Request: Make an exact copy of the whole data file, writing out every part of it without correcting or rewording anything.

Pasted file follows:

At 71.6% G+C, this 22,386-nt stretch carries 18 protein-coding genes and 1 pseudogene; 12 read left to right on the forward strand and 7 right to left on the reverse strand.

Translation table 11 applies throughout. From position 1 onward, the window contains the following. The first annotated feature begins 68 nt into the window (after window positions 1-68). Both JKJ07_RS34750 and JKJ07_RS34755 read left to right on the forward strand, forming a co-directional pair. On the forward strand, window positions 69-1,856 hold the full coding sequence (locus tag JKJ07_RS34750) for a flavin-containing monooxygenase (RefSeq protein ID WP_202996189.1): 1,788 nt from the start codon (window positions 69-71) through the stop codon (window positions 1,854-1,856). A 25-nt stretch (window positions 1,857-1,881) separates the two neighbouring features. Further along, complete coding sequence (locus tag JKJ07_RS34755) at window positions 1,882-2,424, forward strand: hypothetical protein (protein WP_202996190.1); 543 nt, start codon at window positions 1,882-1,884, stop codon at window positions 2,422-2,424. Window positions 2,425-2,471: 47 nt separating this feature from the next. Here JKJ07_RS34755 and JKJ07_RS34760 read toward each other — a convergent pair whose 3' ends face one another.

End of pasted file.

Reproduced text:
At 71.6% G+C, this 22,386-nt stretch carries 18 protein-coding genes and 1 pseudogene; 12 read left to right on the forward strand and 7 right to left on the reverse strand.

Translation table 11 applies throughout. From position 1 onward, the window contains the following. The first annotated feature begins 68 nt into the window (after window positions 1-68). Both JKJ07_RS34750 and JKJ07_RS34755 read left to right on the forward strand, forming a co-directional pair. On the forward strand, window positions 69-1,856 hold the full coding sequence (locus tag JKJ07_RS34750) for a flavin-containing monooxygenase (RefSeq protein ID WP_202996189.1): 1,788 nt from the start codon (window positions 69-71) through the stop codon (window positions 1,854-1,856). A 25-nt stretch (window positions 1,857-1,881) separates the two neighbouring features. Further along, complete coding sequence (locus tag JKJ07_RS34755) at window positions 1,882-2,424, forward strand: hypothetical protein (protein WP_202996190.1); 543 nt, start codon at window positions 1,882-1,884, stop codon at window positions 2,422-2,424. Window positions 2,425-2,471: 47 nt separating this feature from the next. Here JKJ07_RS34755 and JKJ07_RS34760 read toward each other — a convergent pair whose 3' ends face one another.